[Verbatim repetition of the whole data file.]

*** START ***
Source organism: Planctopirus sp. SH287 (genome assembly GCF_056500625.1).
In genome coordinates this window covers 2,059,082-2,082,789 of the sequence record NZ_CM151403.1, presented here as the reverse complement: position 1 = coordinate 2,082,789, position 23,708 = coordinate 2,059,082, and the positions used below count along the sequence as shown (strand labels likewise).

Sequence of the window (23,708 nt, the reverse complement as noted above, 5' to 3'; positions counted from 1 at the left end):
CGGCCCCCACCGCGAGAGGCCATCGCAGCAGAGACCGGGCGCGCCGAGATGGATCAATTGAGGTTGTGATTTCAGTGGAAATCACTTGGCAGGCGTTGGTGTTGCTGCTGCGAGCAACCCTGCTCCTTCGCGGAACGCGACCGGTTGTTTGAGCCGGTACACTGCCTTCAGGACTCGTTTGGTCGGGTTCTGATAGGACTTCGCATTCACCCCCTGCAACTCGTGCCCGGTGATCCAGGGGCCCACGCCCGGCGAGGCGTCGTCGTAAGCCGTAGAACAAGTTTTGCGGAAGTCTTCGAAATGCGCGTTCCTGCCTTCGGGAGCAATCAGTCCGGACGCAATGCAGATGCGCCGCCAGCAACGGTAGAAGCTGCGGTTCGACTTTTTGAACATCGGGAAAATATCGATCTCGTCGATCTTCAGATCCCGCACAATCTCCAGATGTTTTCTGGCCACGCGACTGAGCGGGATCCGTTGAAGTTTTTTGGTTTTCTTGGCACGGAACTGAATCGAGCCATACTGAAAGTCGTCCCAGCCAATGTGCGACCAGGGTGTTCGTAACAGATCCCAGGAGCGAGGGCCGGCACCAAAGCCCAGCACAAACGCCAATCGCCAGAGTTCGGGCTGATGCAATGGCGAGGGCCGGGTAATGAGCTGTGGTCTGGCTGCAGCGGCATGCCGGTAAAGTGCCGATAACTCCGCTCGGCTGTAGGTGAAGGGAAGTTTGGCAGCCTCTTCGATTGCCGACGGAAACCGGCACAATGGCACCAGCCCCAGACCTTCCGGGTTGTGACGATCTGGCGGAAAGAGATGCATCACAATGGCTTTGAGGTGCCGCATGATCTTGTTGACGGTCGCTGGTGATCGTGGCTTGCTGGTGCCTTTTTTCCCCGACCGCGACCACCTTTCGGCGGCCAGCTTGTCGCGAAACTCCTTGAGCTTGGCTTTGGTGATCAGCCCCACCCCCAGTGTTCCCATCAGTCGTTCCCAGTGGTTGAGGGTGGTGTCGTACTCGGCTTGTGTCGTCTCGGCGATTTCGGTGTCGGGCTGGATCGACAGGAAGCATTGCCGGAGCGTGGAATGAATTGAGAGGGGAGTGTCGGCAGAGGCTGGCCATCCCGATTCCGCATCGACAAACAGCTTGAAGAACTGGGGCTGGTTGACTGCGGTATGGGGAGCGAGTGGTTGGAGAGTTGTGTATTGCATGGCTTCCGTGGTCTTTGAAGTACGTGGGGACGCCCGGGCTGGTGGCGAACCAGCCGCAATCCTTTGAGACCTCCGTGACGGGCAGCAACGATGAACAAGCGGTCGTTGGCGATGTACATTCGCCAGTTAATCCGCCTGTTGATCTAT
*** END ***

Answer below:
Source organism: Planctopirus sp. SH287 (genome assembly GCF_056500625.1).
In genome coordinates this window covers 2,059,082-2,082,789 of the sequence record NZ_CM151403.1, presented here as the reverse complement: position 1 = coordinate 2,082,789, position 23,708 = coordinate 2,059,082, and the positions used below count along the sequence as shown (strand labels likewise).

Sequence of the window (23,708 nt, the reverse complement as noted above, 5' to 3'; positions counted from 1 at the left end):
CGGCCCCCACCGCGAGAGGCCATCGCAGCAGAGACCGGGCGCGCCGAGATGGATCAATTGAGGTTGTGATTTCAGTGGAAATCACTTGGCAGGCGTTGGTGTTGCTGCTGCGAGCAACCCTGCTCCTTCGCGGAACGCGACCGGTTGTTTGAGCCGGTACACTGCCTTCAGGACTCGTTTGGTCGGGTTCTGATAGGACTTCGCATTCACCCCCTGCAACTCGTGCCCGGTGATCCAGGGGCCCACGCCCGGCGAGGCGTCGTCGTAAGCCGTAGAACAAGTTTTGCGGAAGTCTTCGAAATGCGCGTTCCTGCCTTCGGGAGCAATCAGTCCGGACGCAATGCAGATGCGCCGCCAGCAACGGTAGAAGCTGCGGTTCGACTTTTTGAACATCGGGAAAATATCGATCTCGTCGATCTTCAGATCCCGCACAATCTCCAGATGTTTTCTGGCCACGCGACTGAGCGGGATCCGTTGAAGTTTTTTGGTTTTCTTGGCACGGAACTGAATCGAGCCATACTGAAAGTCGTCCCAGCCAATGTGCGACCAGGGTGTTCGTAACAGATCCCAGGAGCGAGGGCCGGCACCAAAGCCCAGCACAAACGCCAATCGCCAGAGTTCGGGCTGATGCAATGGCGAGGGCCGGGTAATGAGCTGTGGTCTGGCTGCAGCGGCATGCCGGTAAAGTGCCGATAACTCCGCTCGGCTGTAGGTGAAGGGAAGTTTGGCAGCCTCTTCGATTGCCGACGGAAACCGGCACAATGGCACCAGCCCCAGACCTTCCGGGTTGTGACGATCTGGCGGAAAGAGATGCATCACAATGGCTTTGAGGTGCCGCATGATCTTGTTGACGGTCGCTGGTGATCGTGGCTTGCTGGTGCCTTTTTTCCCCGACCGCGACCACCTTTCGGCGGCCAGCTTGTCGCGAAACTCCTTGAGCTTGGCTTTGGTGATCAGCCCCACCCCCAGTGTTCCCATCAGTCGTTCCCAGTGGTTGAGGGTGGTGTCGTACTCGGCTTGTGTCGTCTCGGCGATTTCGGTGTCGGGCTGGATCGACAGGAAGCATTGCCGGAGCGTGGAATGAATTGAGAGGGGAGTGTCGGCAGAGGCTGGCCATCCCGATTCCGCATCGACAAACAGCTTGAAGAACTGGGGCTGGTTGACTGCGGTATGGGGAGCGAGTGGTTGGAGAGTTGTGTATTGCATGGCTTCCGTGGTCTTTGAAGTACGTGGGGACGCCCGGGCTGGTGGCGAACCAGCCGCAATCCTTTGAGACCTCCGTGACGGGCAGCAACGATGAACAAGCGGTCGTTGGCGATGTACATTCGCCAGTTAATCCGCCTGTTGATCTAT